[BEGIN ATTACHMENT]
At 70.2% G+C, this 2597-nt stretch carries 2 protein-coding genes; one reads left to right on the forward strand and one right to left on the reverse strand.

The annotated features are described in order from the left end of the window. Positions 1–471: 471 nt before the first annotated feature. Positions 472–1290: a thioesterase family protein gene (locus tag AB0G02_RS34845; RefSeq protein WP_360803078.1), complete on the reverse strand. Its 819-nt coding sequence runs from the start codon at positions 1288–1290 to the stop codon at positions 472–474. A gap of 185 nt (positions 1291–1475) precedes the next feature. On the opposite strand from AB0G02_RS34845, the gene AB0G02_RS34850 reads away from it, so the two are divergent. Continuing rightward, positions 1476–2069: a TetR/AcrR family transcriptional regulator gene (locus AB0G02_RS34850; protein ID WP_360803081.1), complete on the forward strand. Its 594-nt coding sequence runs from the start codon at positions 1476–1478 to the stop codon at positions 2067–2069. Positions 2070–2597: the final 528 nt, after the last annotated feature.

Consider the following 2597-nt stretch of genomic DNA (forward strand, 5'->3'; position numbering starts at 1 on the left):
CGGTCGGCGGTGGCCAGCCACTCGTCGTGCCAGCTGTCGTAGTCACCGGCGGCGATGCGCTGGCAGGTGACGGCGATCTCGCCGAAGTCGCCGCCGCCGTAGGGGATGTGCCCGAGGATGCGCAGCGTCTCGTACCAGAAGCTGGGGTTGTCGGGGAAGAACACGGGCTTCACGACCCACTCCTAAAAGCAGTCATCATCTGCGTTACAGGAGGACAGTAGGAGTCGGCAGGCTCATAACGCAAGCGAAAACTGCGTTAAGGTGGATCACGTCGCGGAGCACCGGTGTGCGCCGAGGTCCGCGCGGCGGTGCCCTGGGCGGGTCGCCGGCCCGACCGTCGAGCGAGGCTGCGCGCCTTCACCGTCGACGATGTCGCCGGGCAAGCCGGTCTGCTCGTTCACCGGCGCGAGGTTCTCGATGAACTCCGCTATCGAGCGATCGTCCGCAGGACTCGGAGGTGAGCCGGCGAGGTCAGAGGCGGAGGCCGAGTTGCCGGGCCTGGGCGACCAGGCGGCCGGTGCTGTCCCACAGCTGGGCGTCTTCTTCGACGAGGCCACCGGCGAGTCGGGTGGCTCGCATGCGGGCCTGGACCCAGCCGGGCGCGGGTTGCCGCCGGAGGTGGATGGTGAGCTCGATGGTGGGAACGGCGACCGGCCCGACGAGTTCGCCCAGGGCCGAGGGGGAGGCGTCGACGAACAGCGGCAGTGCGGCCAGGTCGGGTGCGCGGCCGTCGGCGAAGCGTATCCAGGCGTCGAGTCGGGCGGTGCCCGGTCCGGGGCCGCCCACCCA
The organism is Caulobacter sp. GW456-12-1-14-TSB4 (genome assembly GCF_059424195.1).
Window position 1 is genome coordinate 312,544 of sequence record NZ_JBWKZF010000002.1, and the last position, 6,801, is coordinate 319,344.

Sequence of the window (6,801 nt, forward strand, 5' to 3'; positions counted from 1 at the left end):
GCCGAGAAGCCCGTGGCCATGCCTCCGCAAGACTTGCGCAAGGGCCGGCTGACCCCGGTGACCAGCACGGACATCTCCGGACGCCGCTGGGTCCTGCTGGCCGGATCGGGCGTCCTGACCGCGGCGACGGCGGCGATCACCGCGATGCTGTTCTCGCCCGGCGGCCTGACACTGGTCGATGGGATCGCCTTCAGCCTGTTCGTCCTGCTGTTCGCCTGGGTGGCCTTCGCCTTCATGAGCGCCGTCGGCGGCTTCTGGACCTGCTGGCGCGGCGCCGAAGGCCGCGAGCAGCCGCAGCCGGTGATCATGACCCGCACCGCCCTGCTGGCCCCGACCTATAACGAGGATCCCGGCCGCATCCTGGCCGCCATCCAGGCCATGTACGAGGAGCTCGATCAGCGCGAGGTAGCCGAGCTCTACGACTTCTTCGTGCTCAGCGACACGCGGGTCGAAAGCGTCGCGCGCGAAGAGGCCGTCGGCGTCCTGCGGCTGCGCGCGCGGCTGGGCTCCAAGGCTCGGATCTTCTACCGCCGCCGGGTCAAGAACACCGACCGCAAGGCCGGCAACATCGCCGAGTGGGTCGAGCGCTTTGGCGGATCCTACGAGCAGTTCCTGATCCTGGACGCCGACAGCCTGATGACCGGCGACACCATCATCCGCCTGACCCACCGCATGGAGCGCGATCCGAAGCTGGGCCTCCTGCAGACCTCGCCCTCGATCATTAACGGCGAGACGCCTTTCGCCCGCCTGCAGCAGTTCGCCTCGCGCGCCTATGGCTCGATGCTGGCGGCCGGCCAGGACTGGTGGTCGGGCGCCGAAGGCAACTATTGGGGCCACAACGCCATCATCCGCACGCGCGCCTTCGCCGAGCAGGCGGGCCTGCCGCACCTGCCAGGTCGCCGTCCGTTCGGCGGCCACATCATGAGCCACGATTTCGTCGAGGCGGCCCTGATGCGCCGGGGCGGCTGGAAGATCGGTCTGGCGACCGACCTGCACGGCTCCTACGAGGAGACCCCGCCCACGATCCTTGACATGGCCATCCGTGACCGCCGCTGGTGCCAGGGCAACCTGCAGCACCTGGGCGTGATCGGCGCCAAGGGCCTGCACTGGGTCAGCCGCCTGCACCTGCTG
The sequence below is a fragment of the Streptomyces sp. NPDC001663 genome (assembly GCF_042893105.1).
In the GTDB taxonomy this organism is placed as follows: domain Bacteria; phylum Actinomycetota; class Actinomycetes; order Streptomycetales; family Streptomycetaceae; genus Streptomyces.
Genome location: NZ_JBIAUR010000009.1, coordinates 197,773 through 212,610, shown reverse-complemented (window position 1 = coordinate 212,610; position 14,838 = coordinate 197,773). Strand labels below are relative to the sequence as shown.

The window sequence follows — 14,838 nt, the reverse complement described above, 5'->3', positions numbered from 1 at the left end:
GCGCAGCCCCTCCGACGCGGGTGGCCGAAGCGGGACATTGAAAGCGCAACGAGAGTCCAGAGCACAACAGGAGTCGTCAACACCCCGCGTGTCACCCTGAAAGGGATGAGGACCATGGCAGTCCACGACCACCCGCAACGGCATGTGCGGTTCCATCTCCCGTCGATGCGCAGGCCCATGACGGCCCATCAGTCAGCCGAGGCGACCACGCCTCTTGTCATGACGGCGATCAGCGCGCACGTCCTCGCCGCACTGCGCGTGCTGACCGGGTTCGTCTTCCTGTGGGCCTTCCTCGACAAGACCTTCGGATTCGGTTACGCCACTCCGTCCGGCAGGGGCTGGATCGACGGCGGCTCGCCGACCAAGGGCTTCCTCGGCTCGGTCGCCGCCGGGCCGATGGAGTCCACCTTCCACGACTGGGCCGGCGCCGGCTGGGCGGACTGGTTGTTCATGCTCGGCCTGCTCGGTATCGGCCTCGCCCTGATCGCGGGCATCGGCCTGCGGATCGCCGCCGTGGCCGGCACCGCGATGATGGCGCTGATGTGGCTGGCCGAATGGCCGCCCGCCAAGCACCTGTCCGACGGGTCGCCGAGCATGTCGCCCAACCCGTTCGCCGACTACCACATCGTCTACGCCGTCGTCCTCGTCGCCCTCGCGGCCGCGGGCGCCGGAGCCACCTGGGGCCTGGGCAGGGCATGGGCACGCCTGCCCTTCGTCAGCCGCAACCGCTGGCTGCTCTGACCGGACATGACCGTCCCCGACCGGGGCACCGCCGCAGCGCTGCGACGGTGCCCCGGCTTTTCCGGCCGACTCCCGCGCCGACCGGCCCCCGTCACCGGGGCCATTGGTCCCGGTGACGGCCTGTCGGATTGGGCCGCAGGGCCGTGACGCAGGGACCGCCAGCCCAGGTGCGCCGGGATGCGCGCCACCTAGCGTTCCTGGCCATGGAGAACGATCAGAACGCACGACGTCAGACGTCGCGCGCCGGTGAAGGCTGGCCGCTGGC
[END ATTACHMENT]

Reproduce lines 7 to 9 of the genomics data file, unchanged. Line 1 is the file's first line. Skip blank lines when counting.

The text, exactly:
Sequence of the window (6,801 nt, forward strand, 5' to 3'; positions counted from 1 at the left end):
GCCGAGAAGCCCGTGGCCATGCCTCCGCAAGACTTGCGCAAGGGCCGGCTGACCCCGGTGACCAGCACGGACATCTCCGGACGCCGCTGGGTCCTGCTGGCCGGATCGGGCGTCCTGACCGCGGCGACGGCGGCGATCACCGCGATGCTGTTCTCGCCCGGCGGCCTGACACTGGTCGATGGGATCGCCTTCAGCCTGTTCGTCCTGCTGTTCGCCTGGGTGGCCTTCGCCTTCATGAGCGCCGTCGGCGGCTTCTGGACCTGCTGGCGCGGCGCCGAAGGCCGCGAGCAGCCGCAGCCGGTGATCATGACCCGCACCGCCCTGCTGGCCCCGACCTATAACGAGGATCCCGGCCGCATCCTGGCCGCCATCCAGGCCATGTACGAGGAGCTCGATCAGCGCGAGGTAGCCGAGCTCTACGACTTCTTCGTGCTCAGCGACACGCGGGTCGAAAGCGTCGCGCGCGAAGAGGCCGTCGGCGTCCTGCGGCTGCGCGCGCGGCTGGGCTCCAAGGCTCGGATCTTCTACCGCCGCCGGGTCAAGAACACCGACCGCAAGGCCGGCAACATCGCCGAGTGGGTCGAGCGCTTTGGCGGATCCTACGAGCAGTTCCTGATCCTGGACGCCGACAGCCTGATGACCGGCGACACCATCATCCGCCTGACCCACCGCATGGAGCGCGATCCGAAGCTGGGCCTCCTGCAGACCTCGCCCTCGATCATTAACGGCGAGACGCCTTTCGCCCGCCTGCAGCAGTTCGCCTCGCGCGCCTATGGCTCGATGCTGGCGGCCGGCCAGGACTGGTGGTCGGGCGCCGAAGGCAACTATTGGGGCCACAACGCCATCATCCGCACGCGCGCCTTCGCCGAGCAGGCGGGCCTGCCGCACCTGCCAGGTCGCCGTCCGTTCGGCGGCCACATCATGAGCCACGATTTCGTCGAGGCGGCCCTGATGCGCCGGGGCGGCTGGAAGATCGGTCTGGCGACCGACCTGCACGGCTCCTACGAGGAGACCCCGCCCACGATCCTTGACATGGCCATCCGTGACCGCCGCTGGTGCCAGGGCAACCTGCAGCACCTGGGCGTGATCGGCGCCAAGGGCCTGCACTGGGTCAGCCGCCTGCACCTGCTG
The sequence below is a fragment of the Streptomyces sp. NPDC001663 genome (assembly GCF_042893105.1).